Originally Published at www.girlfriendsbookclub.org
This month we’re blogging about our characters dossier with the idea that they’re filling out an online dating profile. My series, the Carrie Mae Mysteries, features an all female spy organization run by a make-up company with the goal of women everywhere. My main character, Nikki Lanier, a top level Carrie Mae agent, also happens to be dating a CIA agent. And with all those spies running around, I had to create dossiers on my characters just to keep track of their cover stories. Go to Top Secret, to get the inside scoop on all things Carrie Mae – from characters dossiers to gadgets.
But as I sat down to type up Nikki’s details for this blog I started to wonder, just how strong was my dossier? I think I’ve created a very real character, but how good a job have I done? So in the interest of “science” I went to chemistry.com and took their free personality test as Nicole Lanier. And it came back that Nikki is (drumroll please): A negotiator / director. (See below for further explanation). Which I think nailed the character pretty well. Of course, if I were really interested in “science” I’d set up one for her boyfriend and see if the computer god’s matched them up…
THE NEGOTIATOR (PRIMARY TYPE): You are imaginative. You are emotionally expressive and share your feelings. The big picture is what interests you most, and you like to assemble facts and focus on larger concepts. When you make decisions, you often think things through very carefully, weighing all the options before deciding what to do. People are important to you and you prefer to build intimate attachments with others, connecting on a deeply personal level.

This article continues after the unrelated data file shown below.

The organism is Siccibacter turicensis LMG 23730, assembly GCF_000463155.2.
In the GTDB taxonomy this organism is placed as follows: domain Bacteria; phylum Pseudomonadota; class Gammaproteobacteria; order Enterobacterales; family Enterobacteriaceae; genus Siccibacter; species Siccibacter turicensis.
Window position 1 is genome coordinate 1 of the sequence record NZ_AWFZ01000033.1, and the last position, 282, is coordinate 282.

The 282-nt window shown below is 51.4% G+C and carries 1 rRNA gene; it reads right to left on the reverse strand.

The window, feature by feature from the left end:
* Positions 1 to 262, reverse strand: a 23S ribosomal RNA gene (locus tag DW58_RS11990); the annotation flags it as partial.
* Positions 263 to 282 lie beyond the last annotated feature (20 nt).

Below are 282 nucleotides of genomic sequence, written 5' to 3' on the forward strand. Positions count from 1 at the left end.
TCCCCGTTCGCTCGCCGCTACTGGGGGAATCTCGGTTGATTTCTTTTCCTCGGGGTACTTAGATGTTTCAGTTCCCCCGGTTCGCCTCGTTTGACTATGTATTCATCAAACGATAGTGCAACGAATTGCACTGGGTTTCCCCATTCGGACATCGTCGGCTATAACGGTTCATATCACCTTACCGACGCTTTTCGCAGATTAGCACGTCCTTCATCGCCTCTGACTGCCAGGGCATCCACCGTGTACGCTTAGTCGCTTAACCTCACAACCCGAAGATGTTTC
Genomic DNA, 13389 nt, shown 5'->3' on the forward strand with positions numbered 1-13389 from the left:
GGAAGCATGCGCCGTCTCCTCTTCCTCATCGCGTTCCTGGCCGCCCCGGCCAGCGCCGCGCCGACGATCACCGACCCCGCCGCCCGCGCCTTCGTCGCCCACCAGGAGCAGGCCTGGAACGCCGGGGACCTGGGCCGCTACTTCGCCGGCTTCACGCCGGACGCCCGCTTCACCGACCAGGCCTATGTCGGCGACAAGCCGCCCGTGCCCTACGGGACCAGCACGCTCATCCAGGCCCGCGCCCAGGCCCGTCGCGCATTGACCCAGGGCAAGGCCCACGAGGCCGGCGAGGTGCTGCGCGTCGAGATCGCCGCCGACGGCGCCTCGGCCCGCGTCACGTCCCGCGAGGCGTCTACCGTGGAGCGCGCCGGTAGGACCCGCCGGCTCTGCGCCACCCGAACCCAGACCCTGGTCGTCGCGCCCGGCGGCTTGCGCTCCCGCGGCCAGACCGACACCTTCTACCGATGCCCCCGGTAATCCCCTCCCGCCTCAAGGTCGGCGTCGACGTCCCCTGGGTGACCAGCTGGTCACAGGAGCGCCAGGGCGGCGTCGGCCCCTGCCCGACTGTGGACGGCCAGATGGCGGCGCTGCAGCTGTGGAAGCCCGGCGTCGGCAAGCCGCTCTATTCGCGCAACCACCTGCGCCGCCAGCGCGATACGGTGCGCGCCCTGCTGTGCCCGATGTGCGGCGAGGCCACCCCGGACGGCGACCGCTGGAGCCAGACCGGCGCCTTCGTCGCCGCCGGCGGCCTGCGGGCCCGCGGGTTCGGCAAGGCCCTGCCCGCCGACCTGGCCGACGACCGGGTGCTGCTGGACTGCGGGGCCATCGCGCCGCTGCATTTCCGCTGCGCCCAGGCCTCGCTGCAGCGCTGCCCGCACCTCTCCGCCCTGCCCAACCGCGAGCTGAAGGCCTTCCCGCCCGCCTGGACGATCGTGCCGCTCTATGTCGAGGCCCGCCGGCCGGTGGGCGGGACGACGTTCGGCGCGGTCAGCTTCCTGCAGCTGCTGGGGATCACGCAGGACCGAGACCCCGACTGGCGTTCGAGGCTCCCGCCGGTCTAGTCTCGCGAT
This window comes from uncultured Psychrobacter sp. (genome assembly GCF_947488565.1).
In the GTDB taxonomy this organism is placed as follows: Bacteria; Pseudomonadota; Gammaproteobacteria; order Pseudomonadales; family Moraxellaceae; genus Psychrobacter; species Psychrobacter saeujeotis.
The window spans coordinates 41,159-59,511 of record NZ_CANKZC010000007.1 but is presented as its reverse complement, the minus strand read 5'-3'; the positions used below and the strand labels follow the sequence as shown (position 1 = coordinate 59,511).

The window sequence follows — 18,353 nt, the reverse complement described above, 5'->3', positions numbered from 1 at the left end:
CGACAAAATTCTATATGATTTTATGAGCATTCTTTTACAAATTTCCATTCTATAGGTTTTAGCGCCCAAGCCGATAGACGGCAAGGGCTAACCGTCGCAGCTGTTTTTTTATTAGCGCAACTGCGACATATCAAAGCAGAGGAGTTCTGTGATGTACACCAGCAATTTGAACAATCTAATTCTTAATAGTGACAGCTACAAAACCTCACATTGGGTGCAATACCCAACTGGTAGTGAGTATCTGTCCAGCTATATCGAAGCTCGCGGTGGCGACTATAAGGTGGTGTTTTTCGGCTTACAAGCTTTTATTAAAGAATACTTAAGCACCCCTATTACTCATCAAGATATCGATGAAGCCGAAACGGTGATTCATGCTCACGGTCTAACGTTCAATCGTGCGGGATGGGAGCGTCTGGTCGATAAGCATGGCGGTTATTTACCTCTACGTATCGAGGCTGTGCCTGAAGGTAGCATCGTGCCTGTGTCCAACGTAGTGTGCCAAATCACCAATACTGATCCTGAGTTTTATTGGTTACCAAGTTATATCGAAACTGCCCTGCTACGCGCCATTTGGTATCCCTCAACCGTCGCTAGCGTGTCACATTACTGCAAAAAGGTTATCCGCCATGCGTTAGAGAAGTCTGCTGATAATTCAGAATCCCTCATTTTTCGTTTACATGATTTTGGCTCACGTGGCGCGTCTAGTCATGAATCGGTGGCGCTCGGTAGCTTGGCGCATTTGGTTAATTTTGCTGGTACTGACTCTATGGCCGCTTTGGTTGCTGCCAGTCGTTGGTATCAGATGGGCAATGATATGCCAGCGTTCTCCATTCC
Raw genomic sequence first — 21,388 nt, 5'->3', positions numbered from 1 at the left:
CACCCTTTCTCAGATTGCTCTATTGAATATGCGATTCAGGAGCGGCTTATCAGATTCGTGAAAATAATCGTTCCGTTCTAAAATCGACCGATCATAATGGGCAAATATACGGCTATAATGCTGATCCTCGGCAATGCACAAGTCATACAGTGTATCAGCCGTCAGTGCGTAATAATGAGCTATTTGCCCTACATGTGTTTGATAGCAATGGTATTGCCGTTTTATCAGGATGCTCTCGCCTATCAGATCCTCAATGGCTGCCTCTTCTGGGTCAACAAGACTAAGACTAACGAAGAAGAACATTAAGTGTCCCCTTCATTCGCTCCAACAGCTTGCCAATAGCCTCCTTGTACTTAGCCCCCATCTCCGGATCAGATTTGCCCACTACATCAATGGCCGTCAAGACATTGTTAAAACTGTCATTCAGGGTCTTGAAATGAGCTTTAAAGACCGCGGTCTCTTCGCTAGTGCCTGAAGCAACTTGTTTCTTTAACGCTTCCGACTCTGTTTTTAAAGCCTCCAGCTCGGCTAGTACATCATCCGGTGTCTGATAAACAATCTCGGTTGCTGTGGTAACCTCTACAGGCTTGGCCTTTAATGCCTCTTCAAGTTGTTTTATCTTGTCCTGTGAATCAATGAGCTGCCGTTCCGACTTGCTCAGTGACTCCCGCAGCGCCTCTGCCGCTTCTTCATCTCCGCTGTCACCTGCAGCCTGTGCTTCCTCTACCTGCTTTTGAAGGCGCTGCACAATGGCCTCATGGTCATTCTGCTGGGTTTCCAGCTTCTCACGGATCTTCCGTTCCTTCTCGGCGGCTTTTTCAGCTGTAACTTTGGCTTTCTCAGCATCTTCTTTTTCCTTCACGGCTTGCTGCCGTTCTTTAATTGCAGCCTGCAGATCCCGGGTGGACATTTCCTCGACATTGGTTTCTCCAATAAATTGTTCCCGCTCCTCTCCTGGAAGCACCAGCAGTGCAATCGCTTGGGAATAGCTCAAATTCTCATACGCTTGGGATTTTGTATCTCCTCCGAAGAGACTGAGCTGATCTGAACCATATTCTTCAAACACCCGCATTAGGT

Agreeable and unassuming, you can be very intuitive, and you generally prefer win-win situations that protect social harmony. You are very good at reading people, and this includes facial expressions as well as vocal inflections. You excel at what scientists call synthesizing, which means you collect lots of data and then find patterns that lead to larger concepts.
THE DIRECTOR (SECONDARY TYPE): You are very independent and admire self-control. Analytical, skeptical and exacting, you can be tough-minded and decisive. You enjoy competing and achieving, and you are usually mathematically or mechanically skilled. You generally have a few very close friends, rather than a big social circle.
Recently my daughter learned to crawl. She’s six months old, so basically any time she learns something it’s “recently”. But as she learns new tricks she forces my husband and I to adapt (and hopefully overcome). Sadly, in our sleep deprived state we find ourselves relying on the training we did with our previous “child.”
As she learns new things my mind reaches out for words that will get the result I want. Ack! She’s chewing on a power cord! Drop it! It works on the dog, so my brain now auto selects for those oh, so useful training phrases. Sadly, the phrases mean less than nothing to my daughter. The only one she obeys is “stay” and that’s only if she’s strapped in the car seat. As a result my dog, Kato, thinks I got the runty, stupid puppy of the litter. I can practically see the thought bubble over his head. “Look human puppy, I am demonstrating what to do. Figure it out!” The tiny daughter’s thought bubble says, “Look at those shiny eyeballs; if I could pluck them out, it might be fantastic. Why is the fuzzy one leaving?” Which is a terrible way to treat a dog who is trying his best to be supportive.